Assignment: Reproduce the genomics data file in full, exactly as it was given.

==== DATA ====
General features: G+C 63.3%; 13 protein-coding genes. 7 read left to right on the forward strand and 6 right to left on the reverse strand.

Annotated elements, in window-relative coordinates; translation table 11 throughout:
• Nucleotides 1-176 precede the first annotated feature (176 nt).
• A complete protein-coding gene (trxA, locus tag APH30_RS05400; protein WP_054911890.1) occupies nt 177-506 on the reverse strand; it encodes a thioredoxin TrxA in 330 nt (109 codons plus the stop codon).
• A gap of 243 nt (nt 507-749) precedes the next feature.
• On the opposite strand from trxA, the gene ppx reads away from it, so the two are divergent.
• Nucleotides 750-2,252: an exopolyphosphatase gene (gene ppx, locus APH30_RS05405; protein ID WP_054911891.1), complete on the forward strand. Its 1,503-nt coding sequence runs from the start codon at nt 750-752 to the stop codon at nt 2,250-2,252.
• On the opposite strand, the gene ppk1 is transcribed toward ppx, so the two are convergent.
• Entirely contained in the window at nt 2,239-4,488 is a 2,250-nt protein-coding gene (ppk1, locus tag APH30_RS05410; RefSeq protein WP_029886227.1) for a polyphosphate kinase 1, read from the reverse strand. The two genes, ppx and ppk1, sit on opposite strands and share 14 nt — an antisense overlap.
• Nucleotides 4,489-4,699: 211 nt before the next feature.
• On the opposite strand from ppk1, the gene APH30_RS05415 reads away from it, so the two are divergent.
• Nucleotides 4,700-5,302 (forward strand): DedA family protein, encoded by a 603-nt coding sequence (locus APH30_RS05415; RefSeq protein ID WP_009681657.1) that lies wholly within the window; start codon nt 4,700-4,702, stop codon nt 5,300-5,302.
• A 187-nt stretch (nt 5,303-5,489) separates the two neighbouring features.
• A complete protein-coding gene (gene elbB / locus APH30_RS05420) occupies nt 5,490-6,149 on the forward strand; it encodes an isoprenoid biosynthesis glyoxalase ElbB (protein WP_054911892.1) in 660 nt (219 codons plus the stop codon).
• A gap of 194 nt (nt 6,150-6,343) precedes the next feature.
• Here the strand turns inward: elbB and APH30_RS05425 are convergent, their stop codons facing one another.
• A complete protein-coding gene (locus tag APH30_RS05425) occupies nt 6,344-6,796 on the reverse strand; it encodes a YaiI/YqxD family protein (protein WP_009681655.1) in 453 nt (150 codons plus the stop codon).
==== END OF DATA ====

General features: G+C 63.3%; 13 protein-coding genes. 7 read left to right on the forward strand and 6 right to left on the reverse strand.

Annotated elements, in window-relative coordinates; translation table 11 throughout:
• Nucleotides 1-176 precede the first annotated feature (176 nt).
• A complete protein-coding gene (trxA, locus tag APH30_RS05400; protein WP_054911890.1) occupies nt 177-506 on the reverse strand; it encodes a thioredoxin TrxA in 330 nt (109 codons plus the stop codon).
• A gap of 243 nt (nt 507-749) precedes the next feature.
• On the opposite strand from trxA, the gene ppx reads away from it, so the two are divergent.
• Nucleotides 750-2,252: an exopolyphosphatase gene (gene ppx, locus APH30_RS05405; protein ID WP_054911891.1), complete on the forward strand. Its 1,503-nt coding sequence runs from the start codon at nt 750-752 to the stop codon at nt 2,250-2,252.
• On the opposite strand, the gene ppk1 is transcribed toward ppx, so the two are convergent.
• Entirely contained in the window at nt 2,239-4,488 is a 2,250-nt protein-coding gene (ppk1, locus tag APH30_RS05410; RefSeq protein WP_029886227.1) for a polyphosphate kinase 1, read from the reverse strand. The two genes, ppx and ppk1, sit on opposite strands and share 14 nt — an antisense overlap.
• Nucleotides 4,489-4,699: 211 nt before the next feature.
• On the opposite strand from ppk1, the gene APH30_RS05415 reads away from it, so the two are divergent.
• Nucleotides 4,700-5,302 (forward strand): DedA family protein, encoded by a 603-nt coding sequence (locus APH30_RS05415; RefSeq protein ID WP_009681657.1) that lies wholly within the window; start codon nt 4,700-4,702, stop codon nt 5,300-5,302.
• A 187-nt stretch (nt 5,303-5,489) separates the two neighbouring features.
• A complete protein-coding gene (gene elbB / locus APH30_RS05420) occupies nt 5,490-6,149 on the forward strand; it encodes an isoprenoid biosynthesis glyoxalase ElbB (protein WP_054911892.1) in 660 nt (219 codons plus the stop codon).
• A gap of 194 nt (nt 6,150-6,343) precedes the next feature.
• Here the strand turns inward: elbB and APH30_RS05425 are convergent, their stop codons facing one another.
• A complete protein-coding gene (locus tag APH30_RS05425) occupies nt 6,344-6,796 on the reverse strand; it encodes a YaiI/YqxD family protein (protein WP_009681655.1) in 453 nt (150 codons plus the stop codon).